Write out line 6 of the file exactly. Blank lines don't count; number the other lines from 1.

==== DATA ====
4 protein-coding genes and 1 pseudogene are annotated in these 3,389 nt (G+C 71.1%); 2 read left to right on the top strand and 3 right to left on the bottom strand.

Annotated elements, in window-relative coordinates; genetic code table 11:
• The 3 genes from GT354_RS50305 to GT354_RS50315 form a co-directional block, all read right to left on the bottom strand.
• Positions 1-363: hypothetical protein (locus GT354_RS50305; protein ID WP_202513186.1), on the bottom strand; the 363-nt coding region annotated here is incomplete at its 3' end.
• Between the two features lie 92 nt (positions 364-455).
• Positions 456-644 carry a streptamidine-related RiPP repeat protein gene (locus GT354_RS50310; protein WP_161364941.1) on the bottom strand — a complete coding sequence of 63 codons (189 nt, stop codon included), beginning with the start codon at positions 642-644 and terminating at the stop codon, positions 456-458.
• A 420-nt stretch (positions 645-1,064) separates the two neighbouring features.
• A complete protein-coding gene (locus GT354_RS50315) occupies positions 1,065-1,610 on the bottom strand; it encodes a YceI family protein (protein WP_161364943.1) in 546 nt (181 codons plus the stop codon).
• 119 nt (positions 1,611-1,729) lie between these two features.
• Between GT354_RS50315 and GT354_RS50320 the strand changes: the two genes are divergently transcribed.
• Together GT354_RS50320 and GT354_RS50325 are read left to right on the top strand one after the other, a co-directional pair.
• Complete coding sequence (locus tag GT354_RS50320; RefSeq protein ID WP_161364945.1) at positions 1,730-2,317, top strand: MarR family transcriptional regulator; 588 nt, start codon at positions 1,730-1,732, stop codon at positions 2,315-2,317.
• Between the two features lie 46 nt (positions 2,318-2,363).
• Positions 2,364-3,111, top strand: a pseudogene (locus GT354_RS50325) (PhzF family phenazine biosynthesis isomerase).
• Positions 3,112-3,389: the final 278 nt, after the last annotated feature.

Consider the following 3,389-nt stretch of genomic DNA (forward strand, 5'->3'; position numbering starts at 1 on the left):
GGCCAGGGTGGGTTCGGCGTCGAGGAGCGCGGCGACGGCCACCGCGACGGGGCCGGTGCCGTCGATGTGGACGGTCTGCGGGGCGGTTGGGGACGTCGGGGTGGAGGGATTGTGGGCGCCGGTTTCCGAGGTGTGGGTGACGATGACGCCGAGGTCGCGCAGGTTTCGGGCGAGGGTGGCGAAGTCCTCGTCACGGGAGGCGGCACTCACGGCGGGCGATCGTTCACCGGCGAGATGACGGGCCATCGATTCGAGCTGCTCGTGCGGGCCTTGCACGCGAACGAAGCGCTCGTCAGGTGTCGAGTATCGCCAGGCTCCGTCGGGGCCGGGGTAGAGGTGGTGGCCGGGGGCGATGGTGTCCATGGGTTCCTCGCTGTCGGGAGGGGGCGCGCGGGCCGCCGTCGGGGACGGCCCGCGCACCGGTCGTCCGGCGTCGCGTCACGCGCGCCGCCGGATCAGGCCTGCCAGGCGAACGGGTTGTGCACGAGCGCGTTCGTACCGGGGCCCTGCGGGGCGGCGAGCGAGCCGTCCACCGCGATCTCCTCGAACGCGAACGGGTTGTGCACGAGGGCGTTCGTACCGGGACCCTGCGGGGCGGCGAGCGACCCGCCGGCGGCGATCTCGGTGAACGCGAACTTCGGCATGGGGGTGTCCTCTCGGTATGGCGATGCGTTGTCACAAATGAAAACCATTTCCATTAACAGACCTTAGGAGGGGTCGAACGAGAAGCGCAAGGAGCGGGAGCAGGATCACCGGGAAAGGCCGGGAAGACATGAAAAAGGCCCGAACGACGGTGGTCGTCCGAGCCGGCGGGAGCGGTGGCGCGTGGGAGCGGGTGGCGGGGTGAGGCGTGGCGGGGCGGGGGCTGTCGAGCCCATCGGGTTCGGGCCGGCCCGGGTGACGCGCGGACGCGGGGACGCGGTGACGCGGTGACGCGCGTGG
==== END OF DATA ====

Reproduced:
• Positions 456-644 carry a streptamidine-related RiPP repeat protein gene (locus GT354_RS50310; protein WP_161364941.1) on the bottom strand — a complete coding sequence of 63 codons (189 nt, stop codon included), beginning with the start codon at positions 642-644 and terminating at the stop codon, positions 456-458.